When is a Company Liable for Its Driver’s Conduct?
The average weight of a vehicle is around 3,000 pounds, while the larger, commercial trucks typically weigh 10,000 pounds or more. A fully loaded truck, such as a big rig, can weigh nearly 25 times more than a vehicle. Based on this simple relation, it is easy to see how 86 percent of fatalities in commercial truck vs. vehicle accidents occur in the smaller vehicle.
A 2013 Traffic Safety Facts report prepared by the National Highway Traffic Safety Administration showed that there were 3,964 people killed and 95,000 injured in crashes involving large trucks. But in many cases, the accidents were not caused by negligent or intoxicated drivers. They were more often the result of unseen road hazards and the negligence of other drivers. Keep in mind that many motorists don’t fully understand the limits a commercial truck places on its driver to respond to an emergency.
Truck accidents can also be made worse because of the truck’s cargo, and hazardous or flammable materials can cause secondary injuries. If the truck driver is working as an independent contractor carrying cargo from several companies, it can be difficult to hold a single company at fault. Plus, if a driver caused the commercial truck to crash, and the truck’s cargo injured others, who is at fault for the secondary injuries?
Determining Fault in a Commercial Truck Accident
Commercial truck accidents tend to involve more issues and have the potential to be much more complicated than car accidents. In Arizona, drivers of two vehicles involved in an accident are subjected to the state’s comparative fault rule, which means that fault is appropriated to both parties based on witness testimony, official accident reports, and other pieces of evidence.
For commercial truck accidents, determining comparative fault requires the use of experts who can, for example, give their opinions on air brake adjustments, driver fatigue, steering, speed, and possibly defective truck components.
Furthermore, determining fault in these cases relies upon the motorist’s ability to recognize the limitations of a commercial truck. The truck driver may not be able to see an unsafe lane change, or might not have enough time to conduct an emergency stop or maneuver.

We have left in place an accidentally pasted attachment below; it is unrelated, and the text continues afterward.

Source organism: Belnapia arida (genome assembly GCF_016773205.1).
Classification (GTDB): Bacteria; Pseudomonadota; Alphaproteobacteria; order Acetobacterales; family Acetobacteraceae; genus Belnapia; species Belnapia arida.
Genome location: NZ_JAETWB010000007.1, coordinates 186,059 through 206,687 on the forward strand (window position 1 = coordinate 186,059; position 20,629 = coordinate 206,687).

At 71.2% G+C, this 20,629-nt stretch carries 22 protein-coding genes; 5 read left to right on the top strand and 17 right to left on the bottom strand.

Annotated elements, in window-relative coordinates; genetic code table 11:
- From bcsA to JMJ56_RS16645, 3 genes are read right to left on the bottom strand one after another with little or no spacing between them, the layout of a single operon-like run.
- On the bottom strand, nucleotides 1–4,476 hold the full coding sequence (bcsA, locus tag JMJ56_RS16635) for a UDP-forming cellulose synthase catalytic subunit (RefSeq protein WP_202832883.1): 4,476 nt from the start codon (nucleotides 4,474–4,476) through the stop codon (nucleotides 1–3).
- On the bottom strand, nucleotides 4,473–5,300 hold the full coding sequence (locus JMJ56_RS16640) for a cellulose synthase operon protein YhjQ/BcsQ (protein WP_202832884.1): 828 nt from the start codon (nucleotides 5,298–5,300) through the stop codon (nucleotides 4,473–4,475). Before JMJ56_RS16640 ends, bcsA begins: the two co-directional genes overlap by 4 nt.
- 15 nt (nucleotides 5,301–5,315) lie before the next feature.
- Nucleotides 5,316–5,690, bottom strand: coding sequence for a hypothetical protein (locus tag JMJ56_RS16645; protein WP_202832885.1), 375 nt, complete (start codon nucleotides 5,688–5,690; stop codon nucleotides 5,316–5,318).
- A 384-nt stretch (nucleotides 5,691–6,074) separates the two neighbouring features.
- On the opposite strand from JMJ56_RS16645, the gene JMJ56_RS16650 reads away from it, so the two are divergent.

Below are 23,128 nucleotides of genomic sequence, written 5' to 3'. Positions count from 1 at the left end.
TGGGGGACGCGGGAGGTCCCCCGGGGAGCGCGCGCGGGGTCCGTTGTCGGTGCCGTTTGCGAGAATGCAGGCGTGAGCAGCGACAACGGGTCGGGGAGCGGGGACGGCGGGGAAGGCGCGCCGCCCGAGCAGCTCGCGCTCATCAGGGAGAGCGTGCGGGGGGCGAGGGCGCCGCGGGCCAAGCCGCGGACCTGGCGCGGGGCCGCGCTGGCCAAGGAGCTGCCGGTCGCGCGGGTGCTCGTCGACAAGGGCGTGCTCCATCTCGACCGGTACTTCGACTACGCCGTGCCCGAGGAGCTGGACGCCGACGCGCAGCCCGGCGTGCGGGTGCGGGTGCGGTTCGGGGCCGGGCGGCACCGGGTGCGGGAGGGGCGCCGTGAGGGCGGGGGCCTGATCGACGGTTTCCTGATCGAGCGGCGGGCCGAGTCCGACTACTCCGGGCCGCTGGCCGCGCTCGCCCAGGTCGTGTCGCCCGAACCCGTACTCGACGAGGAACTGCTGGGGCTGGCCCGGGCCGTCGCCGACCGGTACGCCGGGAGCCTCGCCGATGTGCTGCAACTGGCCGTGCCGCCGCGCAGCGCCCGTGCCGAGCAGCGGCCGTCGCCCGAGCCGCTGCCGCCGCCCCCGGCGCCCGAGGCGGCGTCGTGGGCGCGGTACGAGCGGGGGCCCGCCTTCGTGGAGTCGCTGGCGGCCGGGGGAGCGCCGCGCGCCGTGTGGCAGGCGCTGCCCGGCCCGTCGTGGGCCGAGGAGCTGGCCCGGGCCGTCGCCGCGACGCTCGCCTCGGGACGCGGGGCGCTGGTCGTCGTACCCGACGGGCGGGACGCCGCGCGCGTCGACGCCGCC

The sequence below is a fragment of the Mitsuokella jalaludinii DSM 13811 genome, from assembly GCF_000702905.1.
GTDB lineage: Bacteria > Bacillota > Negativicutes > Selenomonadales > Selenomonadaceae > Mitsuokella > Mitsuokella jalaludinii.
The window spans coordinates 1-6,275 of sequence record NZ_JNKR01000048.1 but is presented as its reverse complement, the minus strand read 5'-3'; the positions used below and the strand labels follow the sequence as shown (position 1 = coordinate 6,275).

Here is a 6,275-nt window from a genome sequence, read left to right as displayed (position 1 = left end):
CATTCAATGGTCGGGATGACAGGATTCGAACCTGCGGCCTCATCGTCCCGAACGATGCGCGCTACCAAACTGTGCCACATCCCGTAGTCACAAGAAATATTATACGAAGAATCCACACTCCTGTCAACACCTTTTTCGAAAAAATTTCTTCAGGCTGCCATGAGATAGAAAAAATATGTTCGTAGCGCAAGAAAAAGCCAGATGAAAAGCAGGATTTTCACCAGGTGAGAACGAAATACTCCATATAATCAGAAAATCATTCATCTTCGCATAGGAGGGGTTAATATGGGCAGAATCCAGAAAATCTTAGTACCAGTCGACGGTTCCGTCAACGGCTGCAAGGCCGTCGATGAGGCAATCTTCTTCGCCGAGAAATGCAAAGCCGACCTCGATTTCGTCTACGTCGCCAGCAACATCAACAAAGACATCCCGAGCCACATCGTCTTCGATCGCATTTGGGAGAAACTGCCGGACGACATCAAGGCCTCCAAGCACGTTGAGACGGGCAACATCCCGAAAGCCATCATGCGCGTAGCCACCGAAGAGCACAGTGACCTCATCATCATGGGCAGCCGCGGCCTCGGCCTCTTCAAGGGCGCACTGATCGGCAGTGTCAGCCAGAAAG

Potential Defendants in a Commercial Truck Accident
In addition to determining fault, it is equally difficult to discern the defendants. A good example involves a truck driver forced to drive for 15 hours or face consequence from his/her company. For safety’s sake, the driver should have taken a quick nap, but an accident nonetheless occurred due to fatigue. Is it the company’s responsibility to create a safe environment for the employee and other drivers on the road by mandating rest times? Or is the majority of fault placed on the driver?
In order to collect an appropriate compensation for injuries suffered in a crash, it is important to identify as many potential defendants as possible. This may not be limited to the driver, and could include the trucking company, a contractor, or even the insurance company. An attorney experienced in commercial truck accidents can prove, in some cases, that a company exerted some degree of control over the driver and that the accident occurred within the sphere of the employment relationship.
Having multiple defendants in a claim can have several results. Depending on the facts of the case, defendants may be equally responsible for paying all of the plaintiff’s damages, or they might only be responsible for the specific damages they caused.
Strengthening a Commercial Truck Accident Claim
The minimum insurance liability for commercial trucks currently hovers around $750,000, which means that if a family of four were in an accident, the family and the truck driver could receive up to $150,000 each. Although it seems like a lot of money, it may not be enough to cover the rising cost of medical bills.
Furthermore, most companies have their own Accident Response Teams that immediately begin orchestrating a defense against an injury claim. Often, these response teams are quite skilled, and in a comparative fault state like Arizona, any inconsistency in the claim or accident-related documents (which includes medical bills, lost wages, and so forth) could result in a significantly lower settlement for the plaintiff.
For this reason, it is essential to contact an attorney immediately to help collect, preserve, and organize evidence. Important elements for a case could include photographs such as skid marks, yaw marks, and scuff, as well as medical bills and documents, an accurate report of lost wages due to injury, a diary showing pain and suffering, and so forth. Also, mandatory accident related reports are gathered by the Federal Motor Carrier Safety Regulations (FMCSR) and only kept for a certain period of time.
More evidence in these cases, especially those involving multiple defendants, can help the plaintiff and attorney build a stronger case that carries a higher potential for an accurate, reasonable reward.
If you or a loved one was involved in a commercial truck accident, we invite you to give us a call at (480) 502-0708 or send us a message for a free initial consultation.
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